In essence: Whilst there is a sailor left alive, Diksmuide will be held. No matter what happens on your right or left, and regardless of what the Belgians do. If you are hard pressed dig in, and on all sides if necessary. Retreat cannot be countenanced.
Ronarc’h would reply the following day that Diksmuide had been subjected to fifteen separate attacks during the previous twenty-four hours with a constant bombardment to match. He also recognised the fact that the Belgian soldiers holding the approach roads were not only exhausted but almost out of ammunition. He did not have to point out to d’Urbal that he himself didn’t actually have any artillery and was relying on the Belgians — who were badly short of shells.
Critically, despite having been reinforced with the 1er and 3e Bataillon de Tirailleurs sénégalais (African Infantry) which formed a composite regiment –- and one that had its commander killed on the first day — he remarked that he doubted that he could hold the eastern side of the town for longer than twenty-four hours.
The Germans had taken Beerst and then Esen to the east and from here they tried infiltrating the town.
On the 27th October the Belgians began flooding the polders in front of the Nieuwpoort-Diksmuide railway line (its embankment, just a metre and a half high forming a dyke) once all of its culverts had been blocked.
The Germans eventually had to give up almost all of their positions on the west bank of the IJzer, importantly retaining a position around a set of petroleum tanks to the north of what would become the Dodengang trench system.
The Belgian 12de Linie Regiment (Line Regiment) commanded by Colonel Jacques (who took command of the Brigade from the injured Colonel Meiser on the 25th) had all the roads to the east to cover, whilst Ronarc’h‘s Marines and Africans guarded the western bank. The Allies were making good use of the Minoterie (French for an industrial flour mill) as an observation base. It was situated on the right bank just down stream from the current IJzertor, and the following year the Germans would be using it as an artillery base to pound the Belgian defences at the Dodengang alongside the river.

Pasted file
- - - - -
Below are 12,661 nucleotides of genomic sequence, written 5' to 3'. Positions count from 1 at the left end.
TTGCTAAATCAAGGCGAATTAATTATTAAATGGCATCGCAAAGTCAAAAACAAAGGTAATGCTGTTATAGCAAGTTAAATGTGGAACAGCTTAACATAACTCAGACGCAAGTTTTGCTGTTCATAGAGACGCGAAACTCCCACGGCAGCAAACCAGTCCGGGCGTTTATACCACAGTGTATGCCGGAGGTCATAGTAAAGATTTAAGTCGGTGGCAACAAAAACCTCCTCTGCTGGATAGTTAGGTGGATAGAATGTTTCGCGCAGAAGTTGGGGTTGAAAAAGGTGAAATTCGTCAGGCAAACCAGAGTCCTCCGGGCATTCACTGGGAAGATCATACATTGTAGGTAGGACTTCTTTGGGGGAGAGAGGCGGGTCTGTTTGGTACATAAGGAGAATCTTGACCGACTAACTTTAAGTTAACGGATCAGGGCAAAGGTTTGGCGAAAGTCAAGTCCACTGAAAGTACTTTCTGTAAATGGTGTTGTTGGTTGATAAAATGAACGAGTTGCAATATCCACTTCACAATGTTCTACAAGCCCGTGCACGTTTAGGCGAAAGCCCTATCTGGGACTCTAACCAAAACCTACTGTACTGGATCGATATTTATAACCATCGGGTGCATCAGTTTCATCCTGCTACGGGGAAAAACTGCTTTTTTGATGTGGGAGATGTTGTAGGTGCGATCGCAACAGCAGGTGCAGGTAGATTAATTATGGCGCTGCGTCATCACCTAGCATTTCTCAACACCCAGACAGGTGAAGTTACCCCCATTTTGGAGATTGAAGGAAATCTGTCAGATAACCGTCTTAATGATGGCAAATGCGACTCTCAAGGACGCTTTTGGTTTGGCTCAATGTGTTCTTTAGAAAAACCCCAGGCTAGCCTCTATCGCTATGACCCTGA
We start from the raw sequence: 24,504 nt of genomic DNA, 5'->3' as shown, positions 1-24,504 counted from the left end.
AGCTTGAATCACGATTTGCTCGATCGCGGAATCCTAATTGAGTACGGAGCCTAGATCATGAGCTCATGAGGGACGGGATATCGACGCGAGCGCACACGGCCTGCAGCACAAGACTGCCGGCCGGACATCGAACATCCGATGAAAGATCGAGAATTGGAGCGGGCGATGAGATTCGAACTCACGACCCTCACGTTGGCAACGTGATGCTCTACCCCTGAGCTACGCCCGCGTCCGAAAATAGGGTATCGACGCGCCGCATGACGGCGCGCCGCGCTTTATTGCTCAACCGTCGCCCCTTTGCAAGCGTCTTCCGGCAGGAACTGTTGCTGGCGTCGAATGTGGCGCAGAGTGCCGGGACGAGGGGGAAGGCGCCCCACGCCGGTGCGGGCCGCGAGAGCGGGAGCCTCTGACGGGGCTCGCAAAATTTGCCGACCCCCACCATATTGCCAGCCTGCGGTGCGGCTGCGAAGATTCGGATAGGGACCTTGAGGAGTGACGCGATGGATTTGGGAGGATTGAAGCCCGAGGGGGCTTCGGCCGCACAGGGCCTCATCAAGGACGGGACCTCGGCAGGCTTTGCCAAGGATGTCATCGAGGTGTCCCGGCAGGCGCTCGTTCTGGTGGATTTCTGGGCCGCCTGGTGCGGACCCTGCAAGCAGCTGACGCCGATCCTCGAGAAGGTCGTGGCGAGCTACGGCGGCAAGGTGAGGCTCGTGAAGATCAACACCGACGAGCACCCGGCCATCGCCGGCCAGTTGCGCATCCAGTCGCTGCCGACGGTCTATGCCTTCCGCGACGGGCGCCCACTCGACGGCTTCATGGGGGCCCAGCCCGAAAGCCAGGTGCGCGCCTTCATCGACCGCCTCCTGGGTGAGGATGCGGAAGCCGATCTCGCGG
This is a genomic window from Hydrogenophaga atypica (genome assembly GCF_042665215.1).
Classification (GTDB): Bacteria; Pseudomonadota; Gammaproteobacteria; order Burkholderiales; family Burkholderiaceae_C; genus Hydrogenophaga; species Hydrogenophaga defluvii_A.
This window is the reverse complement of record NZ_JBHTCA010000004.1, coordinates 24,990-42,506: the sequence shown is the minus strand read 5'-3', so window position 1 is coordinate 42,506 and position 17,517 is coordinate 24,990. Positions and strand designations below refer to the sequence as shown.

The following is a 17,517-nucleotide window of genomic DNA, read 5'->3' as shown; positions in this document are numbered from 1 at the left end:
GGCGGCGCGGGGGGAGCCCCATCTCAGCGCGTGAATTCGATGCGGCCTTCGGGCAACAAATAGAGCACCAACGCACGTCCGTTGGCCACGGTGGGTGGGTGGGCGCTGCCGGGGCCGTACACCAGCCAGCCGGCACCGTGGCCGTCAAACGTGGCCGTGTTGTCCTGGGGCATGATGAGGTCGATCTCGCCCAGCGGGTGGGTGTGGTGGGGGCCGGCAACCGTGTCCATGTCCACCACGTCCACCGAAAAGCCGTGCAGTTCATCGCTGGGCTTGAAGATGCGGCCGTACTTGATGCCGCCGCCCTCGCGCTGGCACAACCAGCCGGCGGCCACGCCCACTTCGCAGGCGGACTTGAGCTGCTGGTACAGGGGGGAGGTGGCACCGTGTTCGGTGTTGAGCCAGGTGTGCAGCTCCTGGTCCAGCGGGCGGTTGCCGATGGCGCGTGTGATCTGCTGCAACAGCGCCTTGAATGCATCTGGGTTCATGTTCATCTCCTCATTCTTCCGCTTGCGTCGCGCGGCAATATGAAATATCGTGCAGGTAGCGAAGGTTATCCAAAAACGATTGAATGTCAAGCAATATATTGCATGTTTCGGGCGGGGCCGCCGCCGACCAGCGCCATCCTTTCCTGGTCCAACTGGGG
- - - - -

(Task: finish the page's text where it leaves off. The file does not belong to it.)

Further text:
With the Battle of the Yser coming to a close the Germans decided on a further attempt to capture Diksmuide.
During the night of the 9th/10th November they bombarded what remained of the town and that morning launched an assault from Esen which broke through between the Belgians and the Senegalese. Threatened with encirclement the Allied garrison was forced to retire across the IJzer to the left bank.
The Germans would take the town but could not go any further despite constant efforts to force a passage across the river over the following days.
On 16th November the Brigade Navale was relieved at the front. It had suffered a 75% casualty rate in its defence of Diksmuide. Casualties amongst the Belgian defenders ran to similarly high numbers, casualties that it would be hard to replace now that Belgium was almost entirely occupied.
Years later the 12de Linieregiment would be amalgamated with the 13de Linieregiment to form the : Bataillon Léger 12e de Ligne Prince Léopold – 13e de Ligne. The regiment is the most decorated of the Belgian Regiments.